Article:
Hillary Clinton and Robert Gates Support START
Obama vs. The GOP on START
U.S. Foreign Policy
Israel and U.S. Deal
U.S. Policy Towards Sudan
Is Afghanistan a Lost Cause?
Is Obama’s FP Agenda Stuck In Neutral?
America’s Deficit Paranoia
Peter Orszag’s Take On The Deficit Commission Report
Attitudes About Marriage
The Ignorance Agenda
Column: My Tips For New Congressman
Morning Memo Madness
Monday, November 15
Tuesday, November 16
No MM Wednesday
Thursday, November 17
Friday, November 18
Photo Credit: The Globe and Mail
This will last blog post for about week because I will be going on vacation for Thanksgiving. So, I think I will take a break. Happy Early Thanksgiving!
The lameduck session of congress is becoming the ultimate predictor for the Obama administration about how they will handle the GOP when they come into power in January. Currently, Obama’s team is trying to pass its biggest foreign policy initiative, START, which is a nuclear arms reduction treaty between the U.S. and Russia. The other big piece of legislation that Obama is trying to pass is the extension of the Bush tax cuts that will expire at the end of year. The tax cuts are not something the president wants to extend, but they are a popular piece of legislation pushed by the GOP.
Yesterday, the Democrats reviled their plan to extend the tax cuts for the middle class only and possibly pass the tax cuts for the upper income brackets at a later date. Republicans want all the tax cuts extended, either permanently or for at least 2 years. The Republicans only want to pass the START treaty if the U.S. government provides funds to update nuclear weapons capabilities that are already in place. While the Obama administration has made that offer, they are still being snubbed by the congressional leadership on that offer. Of course, this legislation could pass after the lameduck session, but it could be changed with a GOP majority in the house.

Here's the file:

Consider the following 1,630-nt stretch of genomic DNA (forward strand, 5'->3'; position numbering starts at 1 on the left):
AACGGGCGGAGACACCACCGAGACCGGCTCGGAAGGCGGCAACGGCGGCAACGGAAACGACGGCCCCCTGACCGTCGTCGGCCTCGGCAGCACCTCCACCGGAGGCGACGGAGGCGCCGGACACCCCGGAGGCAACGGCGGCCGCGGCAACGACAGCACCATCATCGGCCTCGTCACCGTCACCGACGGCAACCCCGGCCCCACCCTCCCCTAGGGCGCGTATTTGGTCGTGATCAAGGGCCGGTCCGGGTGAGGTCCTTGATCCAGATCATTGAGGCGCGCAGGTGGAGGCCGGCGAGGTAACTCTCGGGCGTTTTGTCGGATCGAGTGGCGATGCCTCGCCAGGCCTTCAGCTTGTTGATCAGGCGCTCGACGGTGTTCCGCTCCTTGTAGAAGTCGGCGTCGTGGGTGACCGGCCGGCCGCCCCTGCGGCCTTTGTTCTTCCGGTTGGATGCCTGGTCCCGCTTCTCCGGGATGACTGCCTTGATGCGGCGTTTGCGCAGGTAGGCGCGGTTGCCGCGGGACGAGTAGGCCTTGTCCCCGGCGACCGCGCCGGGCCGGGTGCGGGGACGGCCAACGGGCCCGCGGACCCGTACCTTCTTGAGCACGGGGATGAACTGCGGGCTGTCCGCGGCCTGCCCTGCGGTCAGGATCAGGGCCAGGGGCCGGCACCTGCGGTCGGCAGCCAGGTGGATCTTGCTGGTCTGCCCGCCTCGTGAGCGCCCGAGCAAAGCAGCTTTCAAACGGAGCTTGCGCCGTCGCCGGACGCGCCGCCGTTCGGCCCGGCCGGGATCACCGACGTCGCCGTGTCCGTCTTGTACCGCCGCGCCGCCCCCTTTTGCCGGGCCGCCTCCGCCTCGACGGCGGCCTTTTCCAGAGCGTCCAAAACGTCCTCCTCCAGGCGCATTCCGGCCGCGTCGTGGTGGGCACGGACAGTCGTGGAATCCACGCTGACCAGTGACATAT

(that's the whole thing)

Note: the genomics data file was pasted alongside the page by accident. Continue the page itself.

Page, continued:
The crucial test during the lameduck session is how the president handles compromising with the GOP. If nothing happens, it will be an indication that he is not interested in cutting deals with Republican Party. Think of this like the pre-season to the real legislative session next January. This is a test of Democratic negotiating strategy, if it does not work then their agenda will be dead and since the GOP does not have a majority in both houses nothing will get done. In this scenario, nobody wins.
Photo Credit: New York Times
It appears that everywhere I turn some pundit is offering words of wisdom to the newly anointed freshmen class of the 112th congress. Although that particular congressional session begins in January, hundreds of newly elected congressmen flooded the halls of Capitol Hill for an orientation session. The normal sermon was given by the speakers about being ethical, as congress does so well. Even Representative Eric Cantor provided his newest colleagues with Hit the Ground Running, a guide about being in congress.
Of course, I have never served in congress or worked in Washington (that could change someday), but from an outsider’s perspective there are some other rules the new freshman class should observe:
1. Tone down Your Rhetoric: For those in the Tea Party who pledged to “Take back America,” you probably will have to check that dream at the door. It is important to set realistic goals for yourself. Legislating is like a good exercise program: if your dream is too high, you will never achieve it. Give your constituents realistic expectations, if you do not want them showing up with pitchforks, ropes, and torches later.